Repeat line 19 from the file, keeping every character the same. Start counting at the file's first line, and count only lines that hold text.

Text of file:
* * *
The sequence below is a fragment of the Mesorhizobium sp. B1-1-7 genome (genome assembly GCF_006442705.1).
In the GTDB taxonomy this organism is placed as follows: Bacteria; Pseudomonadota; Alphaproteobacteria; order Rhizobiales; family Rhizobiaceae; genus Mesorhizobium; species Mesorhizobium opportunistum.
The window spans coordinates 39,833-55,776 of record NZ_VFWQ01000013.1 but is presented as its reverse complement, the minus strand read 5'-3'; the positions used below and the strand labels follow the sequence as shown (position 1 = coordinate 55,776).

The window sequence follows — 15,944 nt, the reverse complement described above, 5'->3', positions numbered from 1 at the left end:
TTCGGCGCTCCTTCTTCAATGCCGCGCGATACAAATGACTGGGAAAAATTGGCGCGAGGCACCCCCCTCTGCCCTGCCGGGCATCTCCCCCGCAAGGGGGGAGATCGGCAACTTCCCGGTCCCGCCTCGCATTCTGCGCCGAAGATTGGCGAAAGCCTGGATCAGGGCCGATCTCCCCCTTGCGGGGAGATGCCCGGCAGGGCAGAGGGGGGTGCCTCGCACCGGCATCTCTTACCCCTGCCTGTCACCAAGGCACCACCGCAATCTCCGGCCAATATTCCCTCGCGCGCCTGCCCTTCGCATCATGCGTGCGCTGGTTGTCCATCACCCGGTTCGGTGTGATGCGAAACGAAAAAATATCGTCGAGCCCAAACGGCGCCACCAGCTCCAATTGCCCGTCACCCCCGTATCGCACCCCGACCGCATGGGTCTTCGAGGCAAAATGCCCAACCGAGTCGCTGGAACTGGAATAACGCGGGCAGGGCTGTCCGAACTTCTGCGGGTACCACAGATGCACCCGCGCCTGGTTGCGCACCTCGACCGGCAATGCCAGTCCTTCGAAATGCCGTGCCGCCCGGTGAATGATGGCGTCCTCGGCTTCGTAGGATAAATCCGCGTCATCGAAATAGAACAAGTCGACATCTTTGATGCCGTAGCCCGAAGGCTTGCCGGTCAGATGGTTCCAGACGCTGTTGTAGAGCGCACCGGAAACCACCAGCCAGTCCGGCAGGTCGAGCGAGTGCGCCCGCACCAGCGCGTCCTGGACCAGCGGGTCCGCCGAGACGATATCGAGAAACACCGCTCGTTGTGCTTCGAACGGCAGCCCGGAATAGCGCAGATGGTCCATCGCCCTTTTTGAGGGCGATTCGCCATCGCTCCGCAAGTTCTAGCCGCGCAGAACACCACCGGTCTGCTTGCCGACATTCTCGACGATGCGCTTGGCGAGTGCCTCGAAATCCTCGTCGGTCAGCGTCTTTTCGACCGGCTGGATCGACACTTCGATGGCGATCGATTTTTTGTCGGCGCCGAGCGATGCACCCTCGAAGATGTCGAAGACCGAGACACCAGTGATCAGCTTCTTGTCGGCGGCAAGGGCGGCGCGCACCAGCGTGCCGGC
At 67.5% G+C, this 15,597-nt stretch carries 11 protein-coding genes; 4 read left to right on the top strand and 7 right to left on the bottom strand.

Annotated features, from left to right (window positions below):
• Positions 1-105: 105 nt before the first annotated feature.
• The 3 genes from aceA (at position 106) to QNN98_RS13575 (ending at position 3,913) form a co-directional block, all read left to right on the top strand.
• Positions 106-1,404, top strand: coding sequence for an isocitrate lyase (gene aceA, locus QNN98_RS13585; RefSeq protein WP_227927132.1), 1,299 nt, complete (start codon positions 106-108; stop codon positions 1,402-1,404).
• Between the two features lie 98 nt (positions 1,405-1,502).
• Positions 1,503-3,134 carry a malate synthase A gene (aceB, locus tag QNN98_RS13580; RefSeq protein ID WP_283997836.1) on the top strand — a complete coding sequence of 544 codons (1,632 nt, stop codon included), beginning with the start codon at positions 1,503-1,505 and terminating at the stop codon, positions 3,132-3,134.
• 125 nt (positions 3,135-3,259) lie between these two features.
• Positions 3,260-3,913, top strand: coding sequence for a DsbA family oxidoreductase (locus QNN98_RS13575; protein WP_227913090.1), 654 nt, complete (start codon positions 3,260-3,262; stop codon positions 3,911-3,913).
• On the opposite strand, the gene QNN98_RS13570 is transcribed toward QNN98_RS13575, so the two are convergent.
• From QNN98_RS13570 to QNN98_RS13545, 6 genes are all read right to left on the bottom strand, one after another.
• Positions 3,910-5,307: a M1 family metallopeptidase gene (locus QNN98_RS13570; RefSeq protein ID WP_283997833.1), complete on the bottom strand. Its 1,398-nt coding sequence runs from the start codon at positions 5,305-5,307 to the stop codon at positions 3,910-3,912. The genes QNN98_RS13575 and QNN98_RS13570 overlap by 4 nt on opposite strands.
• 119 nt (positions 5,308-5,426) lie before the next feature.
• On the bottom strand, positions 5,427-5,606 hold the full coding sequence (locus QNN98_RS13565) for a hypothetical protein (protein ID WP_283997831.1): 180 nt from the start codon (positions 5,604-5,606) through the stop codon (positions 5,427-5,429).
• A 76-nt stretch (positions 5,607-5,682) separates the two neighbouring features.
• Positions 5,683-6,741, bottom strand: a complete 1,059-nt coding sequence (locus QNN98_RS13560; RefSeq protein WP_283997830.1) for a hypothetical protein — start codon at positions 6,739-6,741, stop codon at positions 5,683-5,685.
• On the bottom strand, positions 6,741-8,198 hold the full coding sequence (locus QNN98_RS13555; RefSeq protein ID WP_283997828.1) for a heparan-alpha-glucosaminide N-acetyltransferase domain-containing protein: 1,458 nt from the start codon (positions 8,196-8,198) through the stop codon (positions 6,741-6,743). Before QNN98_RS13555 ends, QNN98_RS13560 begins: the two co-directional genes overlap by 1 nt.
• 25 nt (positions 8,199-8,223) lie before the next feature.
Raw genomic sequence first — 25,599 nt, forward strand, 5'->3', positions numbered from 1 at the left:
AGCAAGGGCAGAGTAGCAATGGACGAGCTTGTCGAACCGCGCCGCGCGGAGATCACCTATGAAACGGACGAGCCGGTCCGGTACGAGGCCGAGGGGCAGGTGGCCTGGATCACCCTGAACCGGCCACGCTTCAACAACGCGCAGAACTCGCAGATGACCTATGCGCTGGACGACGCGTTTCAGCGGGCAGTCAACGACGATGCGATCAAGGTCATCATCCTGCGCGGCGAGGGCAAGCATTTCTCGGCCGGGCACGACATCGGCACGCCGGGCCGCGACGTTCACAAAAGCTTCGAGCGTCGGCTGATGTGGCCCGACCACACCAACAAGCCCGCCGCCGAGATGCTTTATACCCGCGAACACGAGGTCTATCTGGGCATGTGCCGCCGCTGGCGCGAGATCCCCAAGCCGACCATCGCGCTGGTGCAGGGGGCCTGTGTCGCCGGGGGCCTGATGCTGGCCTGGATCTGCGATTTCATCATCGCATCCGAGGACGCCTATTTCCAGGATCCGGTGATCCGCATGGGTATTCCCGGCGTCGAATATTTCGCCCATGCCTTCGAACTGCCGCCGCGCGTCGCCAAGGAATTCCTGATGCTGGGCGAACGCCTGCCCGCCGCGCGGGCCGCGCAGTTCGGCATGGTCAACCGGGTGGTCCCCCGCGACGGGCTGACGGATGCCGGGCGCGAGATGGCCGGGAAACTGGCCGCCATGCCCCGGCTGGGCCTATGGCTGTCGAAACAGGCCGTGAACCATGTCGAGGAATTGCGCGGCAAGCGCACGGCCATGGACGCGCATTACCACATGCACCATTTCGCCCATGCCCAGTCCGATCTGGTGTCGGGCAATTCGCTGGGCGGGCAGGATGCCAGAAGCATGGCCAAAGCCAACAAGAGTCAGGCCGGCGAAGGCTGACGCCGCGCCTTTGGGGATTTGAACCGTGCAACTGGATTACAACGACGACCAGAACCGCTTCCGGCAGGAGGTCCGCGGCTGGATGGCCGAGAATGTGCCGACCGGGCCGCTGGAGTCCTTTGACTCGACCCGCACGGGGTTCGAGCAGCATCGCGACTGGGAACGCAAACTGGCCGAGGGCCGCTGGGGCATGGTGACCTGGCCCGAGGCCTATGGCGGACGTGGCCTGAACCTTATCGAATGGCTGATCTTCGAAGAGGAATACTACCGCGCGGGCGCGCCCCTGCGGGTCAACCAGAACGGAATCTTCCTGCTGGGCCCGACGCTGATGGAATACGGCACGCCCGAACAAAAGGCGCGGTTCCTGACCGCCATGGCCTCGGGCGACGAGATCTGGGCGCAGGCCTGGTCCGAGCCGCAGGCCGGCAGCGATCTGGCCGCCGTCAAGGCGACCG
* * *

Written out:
• On the bottom strand, positions 5,427-5,606 hold the full coding sequence (locus QNN98_RS13565) for a hypothetical protein (protein ID WP_283997831.1): 180 nt from the start codon (positions 5,604-5,606) through the stop codon (positions 5,427-5,429).